Other women feel it’s fair for men to contribute more financially if their partners are contributing more emotionally or around the house. “I think emotional labor also needs to be factored into the relationship in a major way,” says Vitale. “Even if my partner is always picking up the tab for drinks, if we’re doing late-night snacks and breakfast in my house, I’m also probably hosting and picking up after him and adding much more extra work than swiping my card at dinner.”
The issue is, when the tables are turned and women pay, men aren’t always as willing to assume the traditionally “feminine” role. “With women who are the breadwinners, they’re looking for support in emotional ways. When I talk to these women, there’s a desire to be tended to. There’s a desire for their partners to have a lot of empathy, to have a lot of emotional support, and to take over a lot of the roles without having to ask for it,” says Nelson. “Where things fall apart is when women feel like ‘my partner is failing to anticipate what my needs are so now I feel overstretched. Now I feel resentful because I came home, and I’m pulling a lot of weight, and you’re not even trying.’” When men do hold things down at home, Nelson finds that they sometimes feel entitled to cheat.
So, while women may be growing more open to supporting men financially, some men may be less willing to support women emotionally. And an upending of gender roles requires both changes. But many men are open to alternative ways of dividing money and labor. “I think homemaking gets a bad rap, but it’s a serious, under-appreciated, and under-compensated job,” says S.R. “If that was my job, I would do it enthusiastically.”
So, while women may be growing more open to supporting men financially, some men may be less willing to support women emotionally.
“Someone has to do the housework, and if it’s me because of timing or convenience, OK, no problem,” agrees Mike Cooper, a 34-year-old doctor in Grand Rapid, Michigan. “It’s about what makes sense more than gender roles.” In fact, Cooper resents women who are attracted to his profession because he wants them to have their own lives, doesn’t want to be used, and wants both people to be able to move on if they break up.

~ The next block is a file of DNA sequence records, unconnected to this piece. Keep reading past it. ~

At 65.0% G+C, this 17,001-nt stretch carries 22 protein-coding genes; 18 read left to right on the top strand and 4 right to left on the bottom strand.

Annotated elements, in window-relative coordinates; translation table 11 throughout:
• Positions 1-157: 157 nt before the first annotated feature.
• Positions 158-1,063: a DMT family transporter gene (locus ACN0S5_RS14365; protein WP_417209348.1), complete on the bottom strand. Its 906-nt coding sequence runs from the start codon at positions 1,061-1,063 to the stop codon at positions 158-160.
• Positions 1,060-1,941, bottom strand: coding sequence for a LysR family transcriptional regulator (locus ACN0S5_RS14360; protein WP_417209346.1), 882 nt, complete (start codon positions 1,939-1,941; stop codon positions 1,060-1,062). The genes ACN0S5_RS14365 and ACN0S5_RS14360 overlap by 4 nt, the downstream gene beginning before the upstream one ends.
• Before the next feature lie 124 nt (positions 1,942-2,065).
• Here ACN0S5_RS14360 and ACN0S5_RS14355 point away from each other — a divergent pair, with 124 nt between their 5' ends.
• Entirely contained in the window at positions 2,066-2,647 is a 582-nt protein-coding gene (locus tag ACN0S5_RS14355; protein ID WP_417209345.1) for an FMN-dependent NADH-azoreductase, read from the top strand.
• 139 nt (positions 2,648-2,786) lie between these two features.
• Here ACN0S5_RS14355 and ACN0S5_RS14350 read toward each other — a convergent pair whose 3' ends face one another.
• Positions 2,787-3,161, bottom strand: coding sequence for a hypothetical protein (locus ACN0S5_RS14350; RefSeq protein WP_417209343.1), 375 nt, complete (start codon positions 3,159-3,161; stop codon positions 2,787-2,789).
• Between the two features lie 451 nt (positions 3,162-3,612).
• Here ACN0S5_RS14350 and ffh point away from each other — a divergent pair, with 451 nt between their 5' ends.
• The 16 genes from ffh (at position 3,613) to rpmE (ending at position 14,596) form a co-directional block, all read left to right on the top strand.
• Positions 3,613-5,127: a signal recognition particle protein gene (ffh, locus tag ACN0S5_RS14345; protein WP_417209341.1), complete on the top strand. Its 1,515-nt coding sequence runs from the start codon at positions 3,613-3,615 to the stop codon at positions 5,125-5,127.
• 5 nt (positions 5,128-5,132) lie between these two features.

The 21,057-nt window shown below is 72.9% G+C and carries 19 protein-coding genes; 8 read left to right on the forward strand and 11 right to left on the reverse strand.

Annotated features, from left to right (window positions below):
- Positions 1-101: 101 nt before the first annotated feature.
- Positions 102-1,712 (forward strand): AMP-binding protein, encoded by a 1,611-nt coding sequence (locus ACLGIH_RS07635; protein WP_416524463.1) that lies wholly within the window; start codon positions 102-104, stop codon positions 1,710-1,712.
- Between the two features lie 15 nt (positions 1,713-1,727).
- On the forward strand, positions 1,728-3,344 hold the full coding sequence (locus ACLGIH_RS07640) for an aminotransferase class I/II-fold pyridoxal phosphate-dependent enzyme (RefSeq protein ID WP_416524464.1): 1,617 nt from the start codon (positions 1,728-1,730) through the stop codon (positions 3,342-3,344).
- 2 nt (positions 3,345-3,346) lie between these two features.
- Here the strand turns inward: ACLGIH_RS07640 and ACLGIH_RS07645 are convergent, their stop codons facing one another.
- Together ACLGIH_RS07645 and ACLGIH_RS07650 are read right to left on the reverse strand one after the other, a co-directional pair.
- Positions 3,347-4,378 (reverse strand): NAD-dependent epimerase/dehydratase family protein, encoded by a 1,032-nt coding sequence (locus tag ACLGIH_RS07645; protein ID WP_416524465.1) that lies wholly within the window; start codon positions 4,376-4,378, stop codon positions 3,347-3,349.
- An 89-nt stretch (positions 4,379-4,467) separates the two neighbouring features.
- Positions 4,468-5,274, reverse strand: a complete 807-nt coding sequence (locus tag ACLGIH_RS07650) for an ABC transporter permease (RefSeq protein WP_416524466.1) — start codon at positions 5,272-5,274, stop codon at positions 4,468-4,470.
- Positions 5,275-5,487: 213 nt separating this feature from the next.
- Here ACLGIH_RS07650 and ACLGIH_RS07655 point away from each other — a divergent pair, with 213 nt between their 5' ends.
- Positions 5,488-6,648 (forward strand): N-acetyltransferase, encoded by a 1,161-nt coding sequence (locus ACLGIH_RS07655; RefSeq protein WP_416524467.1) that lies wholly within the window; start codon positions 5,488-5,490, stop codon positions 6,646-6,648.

Some women also want to contribute at least as much as their partners so that they’re not reliant on them. “I grew up in a household where my dad dealt with all the money stuff, and it made my mom apprehensive to deal with it herself,” says Liz Sherman, a 29-year-old consultant in Bangalore, India. “I want to be in a position where I am always in control of at least a portion of my money.”
Other women desire financial equality not for strictly feminist reasons but simply because they feel it’s necessary for a healthy relationship. “I like to take turns paying for dates,” says Arianna, a 28-year-old digital marketer in New York. “It’s a much nicer experience for one person to take the check then two people calculating how much they both owe.”
Some men feel the same way. “Spending on a your partner is a sign that you want to take care of them, consider them, want them to be happy,” says Cooper. “As long as it doesn’t become a source of toxicity in the relationship, then great! One person shouldn’t make a habit of leaning on the other. All of these thoughts go both ways.”
This all seems to be less of an issue in LGBTQ relationships, which can perhaps serve as an example for heterosexual ones. “With men, it’s definitely easier because there are no gender/social norms for ‘paying for the other man’ like there is for women,” says Zachary Zane, a 27-year-old journalist in Brooklyn. “The only time it hasn’t been like that is when someone feels like they’re wooing me…who says, ‘I was the person to invite you out, I got this’ and then I’ll say something along the lines of ‘perfect, I’ll grab the bill the next time.’”
But both men and women shared that they couldn’t measure their contributions solely in dollars. After all, if women are contributing as much money to their relationships but still contributing more emotional and household labor, we haven’t made it very far.
“In a romantic relationship, you want to both feel like you are giving and receiving love,” says Alexandra Fine, a 30-year-old business owner in New York. “Contributions don’t have to be financial. There are many things you can give your partner(s).” Perhaps the best indicator of progress, then, is not what portion of the bills people are paying but how much work they’re putting in overall and how they’re arriving at that decision.